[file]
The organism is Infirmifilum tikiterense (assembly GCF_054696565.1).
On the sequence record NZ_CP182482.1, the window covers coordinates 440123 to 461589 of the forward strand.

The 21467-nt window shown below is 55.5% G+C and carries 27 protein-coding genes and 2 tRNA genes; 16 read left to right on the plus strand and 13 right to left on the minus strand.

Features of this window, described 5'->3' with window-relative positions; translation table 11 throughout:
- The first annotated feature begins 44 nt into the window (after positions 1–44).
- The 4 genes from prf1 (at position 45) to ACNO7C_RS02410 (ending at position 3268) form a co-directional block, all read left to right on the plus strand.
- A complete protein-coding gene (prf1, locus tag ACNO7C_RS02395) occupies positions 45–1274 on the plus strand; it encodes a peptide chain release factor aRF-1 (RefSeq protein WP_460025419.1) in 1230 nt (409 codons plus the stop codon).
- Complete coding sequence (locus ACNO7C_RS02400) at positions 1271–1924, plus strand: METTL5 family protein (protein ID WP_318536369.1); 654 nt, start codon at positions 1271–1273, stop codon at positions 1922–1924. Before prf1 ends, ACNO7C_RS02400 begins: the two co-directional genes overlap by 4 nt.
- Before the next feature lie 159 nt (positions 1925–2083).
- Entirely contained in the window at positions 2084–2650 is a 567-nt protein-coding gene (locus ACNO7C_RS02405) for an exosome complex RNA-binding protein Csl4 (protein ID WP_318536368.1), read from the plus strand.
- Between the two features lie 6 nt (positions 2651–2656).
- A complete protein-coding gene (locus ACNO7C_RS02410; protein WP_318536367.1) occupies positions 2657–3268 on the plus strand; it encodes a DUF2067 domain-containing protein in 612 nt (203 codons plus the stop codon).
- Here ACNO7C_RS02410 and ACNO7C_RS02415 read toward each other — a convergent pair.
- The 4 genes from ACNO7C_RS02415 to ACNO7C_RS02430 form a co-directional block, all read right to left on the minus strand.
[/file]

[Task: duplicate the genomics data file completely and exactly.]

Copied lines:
The organism is Infirmifilum tikiterense (assembly GCF_054696565.1).
On the sequence record NZ_CP182482.1, the window covers coordinates 440123 to 461589 of the forward strand.

The 21467-nt window shown below is 55.5% G+C and carries 27 protein-coding genes and 2 tRNA genes; 16 read left to right on the plus strand and 13 right to left on the minus strand.

Features of this window, described 5'->3' with window-relative positions; translation table 11 throughout:
- The first annotated feature begins 44 nt into the window (after positions 1–44).
- The 4 genes from prf1 (at position 45) to ACNO7C_RS02410 (ending at position 3268) form a co-directional block, all read left to right on the plus strand.
- A complete protein-coding gene (prf1, locus tag ACNO7C_RS02395) occupies positions 45–1274 on the plus strand; it encodes a peptide chain release factor aRF-1 (RefSeq protein WP_460025419.1) in 1230 nt (409 codons plus the stop codon).
- Complete coding sequence (locus ACNO7C_RS02400) at positions 1271–1924, plus strand: METTL5 family protein (protein ID WP_318536369.1); 654 nt, start codon at positions 1271–1273, stop codon at positions 1922–1924. Before prf1 ends, ACNO7C_RS02400 begins: the two co-directional genes overlap by 4 nt.
- Before the next feature lie 159 nt (positions 1925–2083).
- Entirely contained in the window at positions 2084–2650 is a 567-nt protein-coding gene (locus ACNO7C_RS02405) for an exosome complex RNA-binding protein Csl4 (protein ID WP_318536368.1), read from the plus strand.
- Between the two features lie 6 nt (positions 2651–2656).
- A complete protein-coding gene (locus ACNO7C_RS02410; protein WP_318536367.1) occupies positions 2657–3268 on the plus strand; it encodes a DUF2067 domain-containing protein in 612 nt (203 codons plus the stop codon).
- Here ACNO7C_RS02410 and ACNO7C_RS02415 read toward each other — a convergent pair.
- The 4 genes from ACNO7C_RS02415 to ACNO7C_RS02430 form a co-directional block, all read right to left on the minus strand.